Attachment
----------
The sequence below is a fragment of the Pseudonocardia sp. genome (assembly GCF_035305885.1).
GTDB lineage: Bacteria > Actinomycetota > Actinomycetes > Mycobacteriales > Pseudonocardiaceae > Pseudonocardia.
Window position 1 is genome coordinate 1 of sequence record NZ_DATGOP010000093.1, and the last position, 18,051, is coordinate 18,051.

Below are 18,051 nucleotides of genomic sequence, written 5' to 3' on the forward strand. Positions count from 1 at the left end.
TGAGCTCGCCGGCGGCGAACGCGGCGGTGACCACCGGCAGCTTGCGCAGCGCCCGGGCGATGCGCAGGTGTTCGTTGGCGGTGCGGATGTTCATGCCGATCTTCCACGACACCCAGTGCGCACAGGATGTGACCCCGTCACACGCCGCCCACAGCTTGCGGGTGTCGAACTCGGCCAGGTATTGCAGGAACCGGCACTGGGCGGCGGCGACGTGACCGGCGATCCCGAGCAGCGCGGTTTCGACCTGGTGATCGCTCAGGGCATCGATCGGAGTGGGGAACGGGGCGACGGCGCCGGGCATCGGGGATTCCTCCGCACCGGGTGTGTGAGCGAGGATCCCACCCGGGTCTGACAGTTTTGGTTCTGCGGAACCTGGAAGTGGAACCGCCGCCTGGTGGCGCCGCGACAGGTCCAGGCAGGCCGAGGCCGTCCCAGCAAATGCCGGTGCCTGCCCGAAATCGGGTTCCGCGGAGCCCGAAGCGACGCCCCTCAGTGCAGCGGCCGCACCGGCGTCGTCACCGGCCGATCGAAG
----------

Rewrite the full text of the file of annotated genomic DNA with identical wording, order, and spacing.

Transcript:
The sequence below is a fragment of the Pseudonocardia sp. genome (assembly GCF_035305885.1).
GTDB lineage: Bacteria > Actinomycetota > Actinomycetes > Mycobacteriales > Pseudonocardiaceae > Pseudonocardia.
Window position 1 is genome coordinate 1 of sequence record NZ_DATGOP010000093.1, and the last position, 18,051, is coordinate 18,051.

Below are 18,051 nucleotides of genomic sequence, written 5' to 3' on the forward strand. Positions count from 1 at the left end.
TGAGCTCGCCGGCGGCGAACGCGGCGGTGACCACCGGCAGCTTGCGCAGCGCCCGGGCGATGCGCAGGTGTTCGTTGGCGGTGCGGATGTTCATGCCGATCTTCCACGACACCCAGTGCGCACAGGATGTGACCCCGTCACACGCCGCCCACAGCTTGCGGGTGTCGAACTCGGCCAGGTATTGCAGGAACCGGCACTGGGCGGCGGCGACGTGACCGGCGATCCCGAGCAGCGCGGTTTCGACCTGGTGATCGCTCAGGGCATCGATCGGAGTGGGGAACGGGGCGACGGCGCCGGGCATCGGGGATTCCTCCGCACCGGGTGTGTGAGCGAGGATCCCACCCGGGTCTGACAGTTTTGGTTCTGCGGAACCTGGAAGTGGAACCGCCGCCTGGTGGCGCCGCGACAGGTCCAGGCAGGCCGAGGCCGTCCCAGCAAATGCCGGTGCCTGCCCGAAATCGGGTTCCGCGGAGCCCGAAGCGACGCCCCTCAGTGCAGCGGCCGCACCGGCGTCGTCACCGGCCGATCGAAG